Any organization is welcome to join the W3C, last I checked (for a fee, as all industry consortia).

Furthermore, the CSS working group has an open mailing list on which anyone can comment.

So the answer to your question is "anyone who cares about it".

> A new bug has been opened with the result that it is marked RESOLVED INVALID.

Oh, that's just bogus.  The bug is a feature request, and I have no idea why it was marked invalid.  Reopening.  Though honestly, it may be better to open a new clean bug and forbid ms2ger from touching it, since this bug has so much noise in it now it's completely unusable for the actual purpose it's filed for.  :(
Comment 16 Boris Zbarsky [:bz] 2011-08-22 08:57:23 PDT
One more mistake from comment 10 and comment 11 that I think is important to point out.  The old code for this in Gecko didn't "work" except by accident.  It was completely broken by design and caused all sorts of problems throughout the table layout code.  If we implement this again, it will need to be done in a totally different way.
Comment 17 Boris Zbarsky [:bz] 2011-08-22 08:58:20 PDT
And just to be clear, a decent spec for how this should work would be a big step forward here.  Certainly any patch would need such a spec, whether written by the patch author or not, to get reviewed, since there's no way to check whether the patch does what it means to otherwise.
Comment 18 David Baron :dbaron: ⌚️UTC-7 (review requests must explain patch) 2011-08-22 09:32:21 PDT
(In reply to Boris Zbarsky (:bz) from comment #16)
> point out.  The old code for this in Gecko didn't "work" except by accident.

I wouldn't quite say that -- some people did intend it to work.  The code just had a lot of problems.
Comment 19 r.rhodes 2011-08-31 13:03:36 PDT
Within the firestorm of this issue.  The pluses just exceed the minuses for my applications.  Please put this back into the product. Thanks.
Comment 20 Martin Jungowski 2011-09-01 04:33:29 PDT
Another request do reenable it. Matter of fact is it is used widely out there and now broken. It's standardized, which Mozilla holds so dearly, but was removed from Gecko, which sort of contradicts the "if it adheres to standards and worked before it will work after any update whatsoever" statement that's been used to death when defending the new rrp.
Comment 21 j.j. 2011-09-01 05:05:42 PDT
(In reply to Martin Jungowski from comment #20)
> Another request do reenable it. 

There is nothing to "reenable". Read this bug and bug 28800.
Comment 19 and comment 20 are pointless. Boris described what's to be done. There is a lack of CSS specification.

Place your proposals here:
http://lists.w3.org/Archives/Public/www-style/
Comment 22 r.rhodes 2011-09-08 09:54:59 PDT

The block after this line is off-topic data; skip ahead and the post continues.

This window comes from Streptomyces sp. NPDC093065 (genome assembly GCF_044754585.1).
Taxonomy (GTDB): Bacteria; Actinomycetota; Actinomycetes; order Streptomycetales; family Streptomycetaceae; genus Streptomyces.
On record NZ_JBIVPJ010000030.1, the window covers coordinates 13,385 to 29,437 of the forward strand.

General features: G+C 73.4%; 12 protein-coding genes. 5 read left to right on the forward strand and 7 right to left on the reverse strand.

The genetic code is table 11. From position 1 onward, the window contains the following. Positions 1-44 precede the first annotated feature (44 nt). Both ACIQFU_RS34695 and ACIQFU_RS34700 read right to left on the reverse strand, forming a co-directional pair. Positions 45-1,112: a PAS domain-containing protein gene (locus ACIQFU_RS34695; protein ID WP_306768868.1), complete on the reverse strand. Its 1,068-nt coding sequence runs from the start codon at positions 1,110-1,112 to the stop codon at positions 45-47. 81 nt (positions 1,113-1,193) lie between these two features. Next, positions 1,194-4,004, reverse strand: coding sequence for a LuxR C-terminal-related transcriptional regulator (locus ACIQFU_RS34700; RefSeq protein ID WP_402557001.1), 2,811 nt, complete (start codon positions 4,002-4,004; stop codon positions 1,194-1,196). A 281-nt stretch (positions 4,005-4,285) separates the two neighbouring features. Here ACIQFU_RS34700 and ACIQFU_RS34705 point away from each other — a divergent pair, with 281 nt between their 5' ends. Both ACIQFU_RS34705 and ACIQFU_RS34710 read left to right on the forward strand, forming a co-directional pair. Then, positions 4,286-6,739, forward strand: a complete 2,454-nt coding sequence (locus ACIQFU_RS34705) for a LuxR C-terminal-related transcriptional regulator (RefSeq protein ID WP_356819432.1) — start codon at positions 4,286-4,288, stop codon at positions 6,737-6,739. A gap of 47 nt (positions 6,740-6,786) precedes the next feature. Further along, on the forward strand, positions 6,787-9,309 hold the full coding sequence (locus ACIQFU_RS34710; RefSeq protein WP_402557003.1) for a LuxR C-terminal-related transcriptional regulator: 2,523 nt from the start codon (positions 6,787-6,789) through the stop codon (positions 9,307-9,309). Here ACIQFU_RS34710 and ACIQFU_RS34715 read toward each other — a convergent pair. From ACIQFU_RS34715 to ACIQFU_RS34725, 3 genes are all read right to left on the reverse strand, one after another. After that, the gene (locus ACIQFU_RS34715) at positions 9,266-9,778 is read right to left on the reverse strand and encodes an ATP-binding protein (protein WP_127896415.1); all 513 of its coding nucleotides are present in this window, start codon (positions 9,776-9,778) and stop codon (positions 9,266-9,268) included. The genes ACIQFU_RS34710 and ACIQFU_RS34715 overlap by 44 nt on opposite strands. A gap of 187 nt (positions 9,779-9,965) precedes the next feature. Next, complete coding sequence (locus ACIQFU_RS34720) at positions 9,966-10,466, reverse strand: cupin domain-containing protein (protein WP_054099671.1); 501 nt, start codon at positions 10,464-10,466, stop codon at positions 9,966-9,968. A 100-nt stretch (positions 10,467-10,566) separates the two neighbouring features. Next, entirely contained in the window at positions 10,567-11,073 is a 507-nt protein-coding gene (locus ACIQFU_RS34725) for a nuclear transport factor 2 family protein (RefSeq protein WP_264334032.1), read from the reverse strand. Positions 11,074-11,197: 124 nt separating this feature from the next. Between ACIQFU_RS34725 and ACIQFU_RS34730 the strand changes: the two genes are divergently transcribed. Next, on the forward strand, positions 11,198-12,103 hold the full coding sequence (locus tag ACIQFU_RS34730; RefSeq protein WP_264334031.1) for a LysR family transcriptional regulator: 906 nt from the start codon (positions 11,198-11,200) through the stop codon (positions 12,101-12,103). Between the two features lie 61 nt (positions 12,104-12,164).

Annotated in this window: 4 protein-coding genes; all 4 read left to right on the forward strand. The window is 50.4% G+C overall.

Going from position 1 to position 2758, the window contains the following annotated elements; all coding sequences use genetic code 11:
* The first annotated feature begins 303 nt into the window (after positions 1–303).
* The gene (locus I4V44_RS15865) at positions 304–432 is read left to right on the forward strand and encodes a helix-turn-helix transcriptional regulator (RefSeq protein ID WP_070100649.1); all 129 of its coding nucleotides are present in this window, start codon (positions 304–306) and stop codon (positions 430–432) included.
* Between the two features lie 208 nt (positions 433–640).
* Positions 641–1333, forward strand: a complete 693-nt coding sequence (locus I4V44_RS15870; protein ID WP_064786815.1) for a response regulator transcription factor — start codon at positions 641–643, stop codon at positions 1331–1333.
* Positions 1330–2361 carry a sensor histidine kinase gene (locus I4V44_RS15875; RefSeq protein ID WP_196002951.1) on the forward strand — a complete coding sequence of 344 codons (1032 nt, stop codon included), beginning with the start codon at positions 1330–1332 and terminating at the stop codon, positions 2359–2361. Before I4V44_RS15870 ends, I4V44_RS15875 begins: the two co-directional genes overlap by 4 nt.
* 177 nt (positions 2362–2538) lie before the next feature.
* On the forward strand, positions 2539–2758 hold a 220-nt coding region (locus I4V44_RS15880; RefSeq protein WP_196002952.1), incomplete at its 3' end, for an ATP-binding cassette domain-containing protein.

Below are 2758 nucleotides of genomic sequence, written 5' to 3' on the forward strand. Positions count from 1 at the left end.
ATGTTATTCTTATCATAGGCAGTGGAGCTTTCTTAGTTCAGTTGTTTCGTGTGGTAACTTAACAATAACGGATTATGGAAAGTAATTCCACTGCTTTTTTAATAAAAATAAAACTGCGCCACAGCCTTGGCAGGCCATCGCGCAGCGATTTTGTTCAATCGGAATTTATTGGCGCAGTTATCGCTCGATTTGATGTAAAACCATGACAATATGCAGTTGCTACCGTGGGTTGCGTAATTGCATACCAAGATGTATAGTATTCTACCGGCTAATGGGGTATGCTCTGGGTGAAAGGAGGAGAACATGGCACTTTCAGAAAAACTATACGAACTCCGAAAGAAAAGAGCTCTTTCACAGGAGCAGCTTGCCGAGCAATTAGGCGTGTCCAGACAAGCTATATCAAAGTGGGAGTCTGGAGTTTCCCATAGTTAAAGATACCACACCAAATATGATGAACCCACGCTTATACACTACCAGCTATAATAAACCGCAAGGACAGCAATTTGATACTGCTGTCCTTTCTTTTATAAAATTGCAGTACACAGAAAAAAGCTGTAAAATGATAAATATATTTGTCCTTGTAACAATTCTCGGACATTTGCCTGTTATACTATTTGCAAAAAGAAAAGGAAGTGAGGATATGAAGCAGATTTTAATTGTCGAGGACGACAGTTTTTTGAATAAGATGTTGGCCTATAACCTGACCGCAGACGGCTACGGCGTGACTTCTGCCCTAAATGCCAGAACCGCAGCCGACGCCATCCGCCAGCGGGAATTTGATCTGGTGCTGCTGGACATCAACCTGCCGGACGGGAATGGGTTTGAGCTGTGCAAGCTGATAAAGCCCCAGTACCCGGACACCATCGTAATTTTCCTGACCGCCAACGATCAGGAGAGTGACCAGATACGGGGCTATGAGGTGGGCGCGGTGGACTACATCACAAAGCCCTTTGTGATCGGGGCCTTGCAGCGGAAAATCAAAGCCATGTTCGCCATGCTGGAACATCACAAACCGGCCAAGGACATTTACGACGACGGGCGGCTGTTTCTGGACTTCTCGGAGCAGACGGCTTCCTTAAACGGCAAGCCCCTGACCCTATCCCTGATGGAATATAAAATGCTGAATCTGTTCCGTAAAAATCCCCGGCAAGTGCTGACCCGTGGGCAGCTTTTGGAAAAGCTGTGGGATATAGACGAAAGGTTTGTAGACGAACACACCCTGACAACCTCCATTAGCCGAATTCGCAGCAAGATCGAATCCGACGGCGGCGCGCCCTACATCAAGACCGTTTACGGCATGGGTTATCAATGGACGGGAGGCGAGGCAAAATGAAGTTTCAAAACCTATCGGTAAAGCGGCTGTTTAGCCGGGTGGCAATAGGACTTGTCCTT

Comments like "Comment 21" some what disturbs me.  As far as I can tell, from the bug 28800 items, there was never a survey of the user community to determine if the functionality was being used and what would the impact be to their application in removing it.  Therefore, it shows a lack of consideration for your customers. 

My point was to express the need here to the developers, the ones who removed it.
Comment 23 j.j. 2011-09-08 11:59:57 PDT
(In reply to r.rhodes from comment #19)
> The pluses just exceed the minuses for my applications.

This is a real and valid usecase (without specification), but the minuses (of the old implementation) just exceed the pluses for the browser software and for developer's workload. Read bug 28800 again.
Therefore this needs a new implementation and a proper specification. 

(In reply to r.rhodes from comment #22)
> As far as I can tell, from the bug 28800 items, there was never a 
> survey of the user community

Why should there be a survey? Open Source is not Democracy or something.
If you were a person who maintains great parts of Gecko's table layout code or has deep insight into it, and/or you were an excellent specialist in CSS table model, your opinion would have more impact. Otherwise less.

> My point was to express the need here to the developers, the ones who removed it.

The problems and needs are well understood.

> Therefore, it shows a lack of consideration for your customers.

Who is "your"? This is an Open Source community and you are part of it. Do it yourself. Or ask interested people to do it. If you feel like a customer, pay someone to do it. Comment 17 describes what's to be done.
Comment 24 tazg2000 2011-09-11 12:11:59 PDT
(In reply to Boris Zbarsky (:bz) from comment #16)
> One more mistake from comment 10 and comment 11 that I think is important to
> point out.  The old code for this in Gecko didn't "work" except by accident.
> It was completely broken by design and caused all sorts of problems
> throughout the table layout code.  If we implement this again, it will need
> to be done in a totally different way.